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Have High Blood Pressure (Hypertension)? Know Your Numbers!

Nina Ghamrawi, MS, RD, CDE
November 13, 2021
April 30, 2024

When you measure your blood pressure at home, do you sometimes look at the number but aren't sure what it means? Is it high or low? Should you be worried? Read this article to learn more about your readings!

There are two numbers in a blood pressure reading - the systolic blood pressure (the upper number) and the diastolic pressure (the bottom number). The systolic blood pressure measures the force your heart exerts on the walls of your arteries each time it beats while the diastolic blood pressure measures the force your heart exerts on the walls of your arteries in between beats.

Getting Your Baseline

Knowing your blood pressure is crucial to knowing where you are with your blood pressure. But since blood pressure tends to bounce around a lot, just checking a few times a week or month is usually not enough. If your blood pressure is stable, or you are too busy to check often, the American Heart Association recommends what is called a ‘baseline’, or a group of at least 12 measurements that are averaged together to estimate your true current blood pressure. It is done by checking both in the morning, and the evening, for at least 3 days - each time you check your blood pressure, measure it 2 times, spaced no more than 1 minute apart.

The schedule would look like this:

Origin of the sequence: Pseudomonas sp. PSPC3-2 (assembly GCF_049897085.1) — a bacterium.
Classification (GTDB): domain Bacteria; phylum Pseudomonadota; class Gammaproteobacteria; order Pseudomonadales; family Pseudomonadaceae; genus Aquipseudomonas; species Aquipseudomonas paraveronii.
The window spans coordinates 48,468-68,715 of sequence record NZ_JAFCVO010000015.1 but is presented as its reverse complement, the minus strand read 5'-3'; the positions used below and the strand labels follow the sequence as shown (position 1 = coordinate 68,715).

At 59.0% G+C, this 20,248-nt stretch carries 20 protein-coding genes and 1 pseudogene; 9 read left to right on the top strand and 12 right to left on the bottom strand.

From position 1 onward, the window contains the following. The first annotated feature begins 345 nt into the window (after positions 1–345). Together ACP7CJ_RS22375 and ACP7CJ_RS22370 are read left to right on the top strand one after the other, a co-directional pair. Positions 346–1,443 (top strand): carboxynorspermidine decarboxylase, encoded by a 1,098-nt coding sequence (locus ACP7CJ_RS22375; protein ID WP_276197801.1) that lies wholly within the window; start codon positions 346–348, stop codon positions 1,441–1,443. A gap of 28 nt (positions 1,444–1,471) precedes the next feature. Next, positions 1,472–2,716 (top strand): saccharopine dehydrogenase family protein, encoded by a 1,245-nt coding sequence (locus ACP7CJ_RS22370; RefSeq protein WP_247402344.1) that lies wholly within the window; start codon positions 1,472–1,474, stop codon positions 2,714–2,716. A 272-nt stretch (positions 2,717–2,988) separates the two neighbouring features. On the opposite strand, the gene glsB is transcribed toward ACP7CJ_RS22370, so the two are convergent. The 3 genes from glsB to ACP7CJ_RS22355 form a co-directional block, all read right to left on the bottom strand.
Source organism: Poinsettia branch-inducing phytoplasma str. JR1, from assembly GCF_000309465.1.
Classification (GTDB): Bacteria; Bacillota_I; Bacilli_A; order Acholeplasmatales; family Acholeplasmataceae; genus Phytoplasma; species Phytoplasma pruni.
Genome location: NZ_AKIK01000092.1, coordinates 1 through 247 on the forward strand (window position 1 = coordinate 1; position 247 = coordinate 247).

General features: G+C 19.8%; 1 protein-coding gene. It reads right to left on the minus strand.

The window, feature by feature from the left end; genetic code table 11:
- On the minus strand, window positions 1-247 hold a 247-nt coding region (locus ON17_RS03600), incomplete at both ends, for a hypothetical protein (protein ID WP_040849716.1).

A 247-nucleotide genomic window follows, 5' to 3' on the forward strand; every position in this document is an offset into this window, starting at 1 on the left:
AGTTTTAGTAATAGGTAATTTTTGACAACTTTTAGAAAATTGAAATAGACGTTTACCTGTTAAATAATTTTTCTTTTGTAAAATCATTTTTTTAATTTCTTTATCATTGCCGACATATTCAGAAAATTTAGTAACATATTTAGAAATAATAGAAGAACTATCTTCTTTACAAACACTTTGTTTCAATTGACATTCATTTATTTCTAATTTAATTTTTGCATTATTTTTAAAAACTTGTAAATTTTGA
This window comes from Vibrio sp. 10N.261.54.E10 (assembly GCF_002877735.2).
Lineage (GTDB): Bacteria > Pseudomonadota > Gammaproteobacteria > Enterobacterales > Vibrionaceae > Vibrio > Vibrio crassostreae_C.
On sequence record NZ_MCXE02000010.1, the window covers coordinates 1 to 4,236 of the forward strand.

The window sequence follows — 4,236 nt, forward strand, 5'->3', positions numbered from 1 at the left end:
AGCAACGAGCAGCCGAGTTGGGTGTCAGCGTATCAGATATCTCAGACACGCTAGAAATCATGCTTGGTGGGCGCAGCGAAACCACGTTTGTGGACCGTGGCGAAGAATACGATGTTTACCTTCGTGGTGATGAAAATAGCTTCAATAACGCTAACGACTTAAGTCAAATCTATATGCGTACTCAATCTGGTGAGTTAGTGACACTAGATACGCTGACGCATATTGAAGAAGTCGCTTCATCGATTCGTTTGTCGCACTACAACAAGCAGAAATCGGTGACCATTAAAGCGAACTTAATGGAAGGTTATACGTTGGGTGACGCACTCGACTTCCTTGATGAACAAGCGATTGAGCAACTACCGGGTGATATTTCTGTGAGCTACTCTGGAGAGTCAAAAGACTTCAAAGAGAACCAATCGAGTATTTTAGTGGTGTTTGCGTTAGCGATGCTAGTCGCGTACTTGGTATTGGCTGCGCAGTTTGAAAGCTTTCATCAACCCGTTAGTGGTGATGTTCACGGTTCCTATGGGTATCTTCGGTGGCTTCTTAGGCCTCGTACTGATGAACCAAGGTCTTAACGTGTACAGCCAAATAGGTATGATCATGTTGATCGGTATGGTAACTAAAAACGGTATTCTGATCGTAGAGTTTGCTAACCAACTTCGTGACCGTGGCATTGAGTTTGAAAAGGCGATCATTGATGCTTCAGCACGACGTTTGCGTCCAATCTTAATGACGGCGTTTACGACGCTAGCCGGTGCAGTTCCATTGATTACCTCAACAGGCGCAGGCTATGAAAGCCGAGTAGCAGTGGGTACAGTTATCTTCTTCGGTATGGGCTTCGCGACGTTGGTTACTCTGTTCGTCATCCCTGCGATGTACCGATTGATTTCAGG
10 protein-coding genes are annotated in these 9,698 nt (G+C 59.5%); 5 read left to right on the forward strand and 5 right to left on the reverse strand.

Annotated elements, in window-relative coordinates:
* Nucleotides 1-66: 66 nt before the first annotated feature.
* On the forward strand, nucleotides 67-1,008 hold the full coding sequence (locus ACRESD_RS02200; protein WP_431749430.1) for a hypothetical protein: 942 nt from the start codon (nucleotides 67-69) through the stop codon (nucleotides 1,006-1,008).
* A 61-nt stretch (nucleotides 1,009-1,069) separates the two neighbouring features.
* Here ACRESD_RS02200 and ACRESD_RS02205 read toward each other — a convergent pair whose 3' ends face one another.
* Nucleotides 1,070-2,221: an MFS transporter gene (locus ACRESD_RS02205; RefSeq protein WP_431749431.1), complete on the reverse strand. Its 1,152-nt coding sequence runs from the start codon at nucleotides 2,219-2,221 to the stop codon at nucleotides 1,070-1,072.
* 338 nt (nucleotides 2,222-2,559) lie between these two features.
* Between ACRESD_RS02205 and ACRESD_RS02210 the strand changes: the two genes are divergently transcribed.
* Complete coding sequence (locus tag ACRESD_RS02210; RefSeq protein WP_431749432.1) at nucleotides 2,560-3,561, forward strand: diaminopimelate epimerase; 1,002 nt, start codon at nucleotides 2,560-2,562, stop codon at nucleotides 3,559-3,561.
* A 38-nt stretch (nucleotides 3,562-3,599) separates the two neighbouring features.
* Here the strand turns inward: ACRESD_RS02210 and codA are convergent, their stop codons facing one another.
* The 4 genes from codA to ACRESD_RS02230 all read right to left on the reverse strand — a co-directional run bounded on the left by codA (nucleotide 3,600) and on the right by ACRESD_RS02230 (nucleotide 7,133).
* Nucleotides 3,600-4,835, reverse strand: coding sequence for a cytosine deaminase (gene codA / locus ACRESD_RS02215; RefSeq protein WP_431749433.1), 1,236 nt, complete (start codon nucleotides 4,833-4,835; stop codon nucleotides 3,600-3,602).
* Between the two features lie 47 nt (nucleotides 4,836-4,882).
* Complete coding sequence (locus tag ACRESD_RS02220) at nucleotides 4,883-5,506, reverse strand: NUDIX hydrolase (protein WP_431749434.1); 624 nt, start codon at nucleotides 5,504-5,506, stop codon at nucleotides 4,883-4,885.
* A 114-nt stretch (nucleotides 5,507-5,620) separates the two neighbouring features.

Day 1 Day 2 Day 3
Morning - measurement pair Morning - measurement pair Morning - measurement pair
Evening - measurement pair Evening - measurement pair Evening - measurement pair

Check your baseline at any time, but most importantly, when you are new to the program, when you have a medication change or new diagnosis, or even a change in your routine, stress, or lifestyle. You may also check it when you measure less often than 3 times per week.

The New Blood Pressure Guideline

It's important to note that the previous blood pressure guideline recommended levels of 140/90 mmHg for individuals under 65 and 150/80 mmHg for those aged 65 and older. However, this guideline is no longer in effect, as it has been revised to establish a threshold of 130/80 mmHg or higher for all adults by the American Heart Association, the American College of Cardiology, and nine other health organizations.

Keep in mind that this guideline specifically pertains to blood pressure standards. Your personal target may differ from what this guideline considers "normal." Your primary care physician should determine this based on their assessment of your overall health. In many cases, individuals with both diabetes and hypertension may have a therapeutic blood pressure goal lower than 140/90 mmHg (Stage 1 or below). However, for those at high risk of cardiovascular diseases who can achieve it without excessive treatment, a more stringent goal of lower than 130/80 mm Hg (Elevated or below) may be recommended.


I hope now you're able to appreciate the importance of knowing your baseline blood pressure and regularly monitoring it. If you have any questions about your blood pressure readings or need advice on keeping it within the target range, please feel free to reach out to your UnifiedCare Team!

Updated on 10/11/2023 by: Yiwen Lu

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